The doomed city of Pompeii is more known for the massive volcanic eruption and earthquakes that destroyed the city in 79 CE than its culinary offerings. However, people in the ancient city near present-day Naples, Italy still ate—and their art offers us a window into what they enjoyed. To the untrained eye, a still-life fresco that was recently uncovered looks like present-day pizza, but the experts at the Pompeii archaeological site say it’s not your usual slice.
Tomatoes and mozzarella are two of the key ingredients that make up the beloved dish, but sadly they were not available in Italy 2,000 years ago when the fresco was painted. Tomatoes were only introduced to Europe from North and South America in the 1500s. Some historians believe that the discovery of gooey, stretchy mozzarella cheese led directly to the invention of pizza in the 1700s in Naples.
The archeologists believe that the tasty-looking fresco is focaccia covered in fruits, such as pomegranate and possibly dates, and is finished with spices or a type of pesto. The focaccia is served on a silver plate and is paired with wine in a chalice.
The fresco also shows a contrast between what we may see as a frugal meal served dished up on a luxurious on a silvery tray. Pizza has experienced quite a transformation over the years. “[Pizza was] born as a poor-man’s dish in southern Italy, which has won over the world and is served even in starred restaurants,” director of the Pompeii archaeological site Gabriel Zuchtriegel said in a statement.
UNESCO listed the art of making Neapolitan pizza, or Pizzaiuolo, on its cultural heritage list in 2017, recognizing its four phases of dough preparation and for being baked exclusively in a wood oven at 905 degrees Fahrenheit. These days, pizza represents about one-third of the food budget of foreign visitors to Italy and generates roughly $16.4 billion in revenue for the country.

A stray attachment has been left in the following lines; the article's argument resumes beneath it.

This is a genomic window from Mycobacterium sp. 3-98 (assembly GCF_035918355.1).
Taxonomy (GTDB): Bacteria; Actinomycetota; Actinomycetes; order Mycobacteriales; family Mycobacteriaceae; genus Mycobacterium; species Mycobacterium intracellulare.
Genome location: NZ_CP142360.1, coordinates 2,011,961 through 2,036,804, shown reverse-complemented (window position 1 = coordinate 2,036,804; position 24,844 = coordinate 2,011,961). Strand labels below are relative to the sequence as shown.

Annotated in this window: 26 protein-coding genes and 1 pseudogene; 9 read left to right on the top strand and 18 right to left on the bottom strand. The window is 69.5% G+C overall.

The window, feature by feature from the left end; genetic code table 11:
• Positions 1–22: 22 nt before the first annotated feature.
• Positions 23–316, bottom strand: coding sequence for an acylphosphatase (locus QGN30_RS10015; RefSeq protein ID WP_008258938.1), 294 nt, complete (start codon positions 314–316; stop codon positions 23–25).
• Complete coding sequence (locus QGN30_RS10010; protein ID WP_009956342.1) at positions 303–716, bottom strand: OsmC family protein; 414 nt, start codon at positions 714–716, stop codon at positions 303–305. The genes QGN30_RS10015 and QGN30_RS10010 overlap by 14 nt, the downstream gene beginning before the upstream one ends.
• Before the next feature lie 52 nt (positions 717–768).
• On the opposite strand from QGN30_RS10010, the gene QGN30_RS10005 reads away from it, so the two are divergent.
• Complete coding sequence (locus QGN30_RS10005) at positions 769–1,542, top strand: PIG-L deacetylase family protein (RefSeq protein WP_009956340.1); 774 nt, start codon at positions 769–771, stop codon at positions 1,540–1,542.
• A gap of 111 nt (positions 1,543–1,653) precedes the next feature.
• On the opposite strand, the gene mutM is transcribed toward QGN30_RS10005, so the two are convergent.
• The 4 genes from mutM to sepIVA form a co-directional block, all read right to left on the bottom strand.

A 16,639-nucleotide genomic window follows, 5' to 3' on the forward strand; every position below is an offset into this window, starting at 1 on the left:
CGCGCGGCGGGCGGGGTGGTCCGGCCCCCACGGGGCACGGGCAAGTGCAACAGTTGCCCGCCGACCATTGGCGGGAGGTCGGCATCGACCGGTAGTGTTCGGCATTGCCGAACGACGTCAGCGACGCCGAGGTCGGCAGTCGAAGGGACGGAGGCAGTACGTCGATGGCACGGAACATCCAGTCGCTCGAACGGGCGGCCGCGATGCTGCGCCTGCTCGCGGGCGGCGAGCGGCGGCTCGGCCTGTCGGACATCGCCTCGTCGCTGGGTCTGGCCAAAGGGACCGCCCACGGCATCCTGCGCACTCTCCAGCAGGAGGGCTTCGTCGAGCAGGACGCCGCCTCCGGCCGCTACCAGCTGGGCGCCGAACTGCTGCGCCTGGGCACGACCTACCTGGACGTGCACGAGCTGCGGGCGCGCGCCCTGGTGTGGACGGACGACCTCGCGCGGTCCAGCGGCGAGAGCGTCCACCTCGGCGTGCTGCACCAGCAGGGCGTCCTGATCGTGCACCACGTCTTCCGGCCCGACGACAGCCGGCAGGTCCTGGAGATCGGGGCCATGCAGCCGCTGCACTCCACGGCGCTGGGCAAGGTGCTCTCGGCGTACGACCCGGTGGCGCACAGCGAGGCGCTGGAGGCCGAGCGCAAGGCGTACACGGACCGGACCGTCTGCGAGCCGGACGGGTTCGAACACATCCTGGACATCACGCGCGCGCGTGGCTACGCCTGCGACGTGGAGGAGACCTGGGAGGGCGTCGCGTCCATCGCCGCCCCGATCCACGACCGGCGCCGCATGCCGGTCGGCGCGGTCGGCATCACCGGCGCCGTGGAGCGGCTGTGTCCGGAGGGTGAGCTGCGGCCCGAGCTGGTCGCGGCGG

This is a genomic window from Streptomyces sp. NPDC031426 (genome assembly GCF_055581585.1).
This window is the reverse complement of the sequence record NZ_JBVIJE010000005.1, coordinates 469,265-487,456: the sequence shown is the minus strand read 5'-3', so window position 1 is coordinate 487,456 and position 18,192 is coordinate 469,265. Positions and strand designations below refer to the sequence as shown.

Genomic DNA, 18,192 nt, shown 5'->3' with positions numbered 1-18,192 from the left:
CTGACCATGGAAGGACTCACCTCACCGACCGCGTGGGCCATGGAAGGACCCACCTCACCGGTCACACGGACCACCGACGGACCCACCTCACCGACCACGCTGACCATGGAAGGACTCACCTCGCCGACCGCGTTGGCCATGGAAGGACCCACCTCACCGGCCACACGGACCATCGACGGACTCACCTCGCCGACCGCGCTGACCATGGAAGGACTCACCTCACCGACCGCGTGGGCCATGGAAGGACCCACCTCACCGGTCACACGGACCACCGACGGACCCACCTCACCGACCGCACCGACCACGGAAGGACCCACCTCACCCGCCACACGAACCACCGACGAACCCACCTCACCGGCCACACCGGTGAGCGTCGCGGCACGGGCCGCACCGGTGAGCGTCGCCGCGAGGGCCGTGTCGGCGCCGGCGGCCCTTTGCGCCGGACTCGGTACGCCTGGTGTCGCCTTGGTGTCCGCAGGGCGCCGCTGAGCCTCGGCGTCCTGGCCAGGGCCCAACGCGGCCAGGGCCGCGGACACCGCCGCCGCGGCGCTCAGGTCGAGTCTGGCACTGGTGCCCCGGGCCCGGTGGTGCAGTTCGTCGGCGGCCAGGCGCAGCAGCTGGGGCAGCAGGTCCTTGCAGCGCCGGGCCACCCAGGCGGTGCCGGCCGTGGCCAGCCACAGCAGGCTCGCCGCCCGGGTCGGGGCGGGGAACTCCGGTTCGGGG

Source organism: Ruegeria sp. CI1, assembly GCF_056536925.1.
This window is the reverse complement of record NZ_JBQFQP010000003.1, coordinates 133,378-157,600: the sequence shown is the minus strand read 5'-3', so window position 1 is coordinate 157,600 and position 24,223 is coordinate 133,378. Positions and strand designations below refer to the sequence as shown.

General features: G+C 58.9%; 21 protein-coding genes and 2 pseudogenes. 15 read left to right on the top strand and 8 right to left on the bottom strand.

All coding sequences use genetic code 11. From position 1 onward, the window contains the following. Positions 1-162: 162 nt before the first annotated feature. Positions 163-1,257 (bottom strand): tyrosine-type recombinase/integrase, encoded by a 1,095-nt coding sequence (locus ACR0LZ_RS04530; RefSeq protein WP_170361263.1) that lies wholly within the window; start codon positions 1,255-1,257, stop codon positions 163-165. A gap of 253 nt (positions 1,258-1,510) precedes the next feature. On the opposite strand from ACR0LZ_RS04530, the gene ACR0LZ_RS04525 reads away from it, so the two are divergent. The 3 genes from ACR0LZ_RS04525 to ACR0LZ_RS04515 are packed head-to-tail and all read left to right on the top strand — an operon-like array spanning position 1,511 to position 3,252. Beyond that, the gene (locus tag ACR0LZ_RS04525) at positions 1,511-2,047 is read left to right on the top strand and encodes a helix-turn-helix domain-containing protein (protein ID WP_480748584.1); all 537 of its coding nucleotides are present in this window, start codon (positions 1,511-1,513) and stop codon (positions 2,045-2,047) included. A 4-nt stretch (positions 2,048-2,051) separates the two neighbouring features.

The fresco was uncovered during new excavations in a central location of Pompeii called Regio IX. The painting was on the remains of a wall of an ancient Pompeian house. This house was connected to a bakery that was partially explored between 1888 and 1891 and researchers reopened investigations into the house last January.
The tasty visual belongs to a genre of images, known as Xenia in antiquity. The pictures took inspiration from the “gifts of hospitality” that were offered to guests based on a Greek tradition from the Hellenistic period (Third to First Centuries BCE). About 300 of these representations have been found in Vesuvian cities.
“Pompeii never ceases to amaze; it is a chest that always reveals new treasures,” Italian Minister of Culture Gennaro Sangiuliano said in a statement. “The conservation and development of the heritage as stated by Article 9 of the Constitution, are an absolute priority.”
Pompeii was destroyed in a cataclysmic volcanic eruption from nearby Mount Vesuvius around 79 CE. The explosion’s sudden and deadly nature preserved most of the ancient Roman city intact and embalmed in volcanic ash. Archaeologists have found the remains of over 1,300 victims in the site over the last 250 years.